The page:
Application Deadline: May 31, 2013. U.S. media receive preference in selection.
Deployment period: Deployment would occur sometime between October 2013 and January 2014. Actual dates would be contingent on story planning and logistics discussions.
Application: Applications that indicate solid working knowledge of the U.S. Antarctic program and its science goals and the ability to communicate the research being undertaken to a wide audience stand the best chance of selection.
Peter West, Polar Programs' outreach manager, can discuss with potential applicants the requirements for Antarctic deployment and provide access to NSF-supported researchers who are scheduled to be in the field during the deployment.
Due to the nature of this call for proposals, NSF envisions that freelancers will be unlikely to meet the suggested requirements for success. If, however, freelancers choose to apply, they must supply with their application evidence of a firm commitment, on the media outlet's letterhead, from the prospective media outlet that plans to publish or air their work.
Medical: In order to deploy to Antarctica, it is necessary to pass rigorous medical and dental examinations. These examinations are conducted at the finalists' expense by their personal or corporate physician and dentist, using USAP medical screening forms, which will be evaluated by USAP-contracted medical experts. Certain medical conditions detected during the physical and dental examinations may disqualify a candidate from visiting Antarctica, even if initially selected as a media visitor.
Expenses: Media selected for the visit, or their employers, pay for round-trip transportation to--and accommodation in--Christchurch, New Zealand (or, in the case of Palmer, Punta Arenas, Chile). NSF furnishes, at no cost to participants, cold-weather clothing solely for use in the field, as well as housing, transportation, and food while in Antarctica.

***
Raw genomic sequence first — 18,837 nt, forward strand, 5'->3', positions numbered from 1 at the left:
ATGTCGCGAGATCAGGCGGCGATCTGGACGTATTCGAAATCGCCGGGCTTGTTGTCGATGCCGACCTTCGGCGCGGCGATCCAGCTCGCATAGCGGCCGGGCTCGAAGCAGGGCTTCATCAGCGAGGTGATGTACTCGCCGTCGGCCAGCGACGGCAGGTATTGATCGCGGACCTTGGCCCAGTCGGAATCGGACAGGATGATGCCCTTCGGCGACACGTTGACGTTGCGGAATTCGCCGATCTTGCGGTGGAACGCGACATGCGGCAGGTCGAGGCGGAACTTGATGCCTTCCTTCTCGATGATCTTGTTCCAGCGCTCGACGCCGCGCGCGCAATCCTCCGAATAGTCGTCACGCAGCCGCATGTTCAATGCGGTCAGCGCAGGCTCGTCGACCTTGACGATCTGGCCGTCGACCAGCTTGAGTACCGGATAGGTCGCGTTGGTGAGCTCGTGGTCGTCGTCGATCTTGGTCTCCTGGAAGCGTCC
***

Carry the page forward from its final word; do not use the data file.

Note: From time to time, the NSF has received requests for media opportunities from reporters who plan to travel to Antarctica at various times of the year via non-governmental means. Such requests are reviewed on a case-by-case basis. Such requests should be directed to Peter West, whose contact information is listed below.
Where to send Applications: Contact Peter West by phone or by email as soon as possible to express interest. Send the application letter to:
National Science Foundation
The National Science Foundation (NSF) is an independent federal agency that supports fundamental research and education across all fields of science and engineering. In fiscal year (FY) 2016, its budget is $7.5 billion. NSF funds reach all 50 states through grants to nearly 2,000 colleges, universities and other institutions. Each year, NSF receives more than 48,000 competitive proposals for funding and makes about 12,000 new funding awards. NSF also awards about $626 million in professional and service contracts yearly.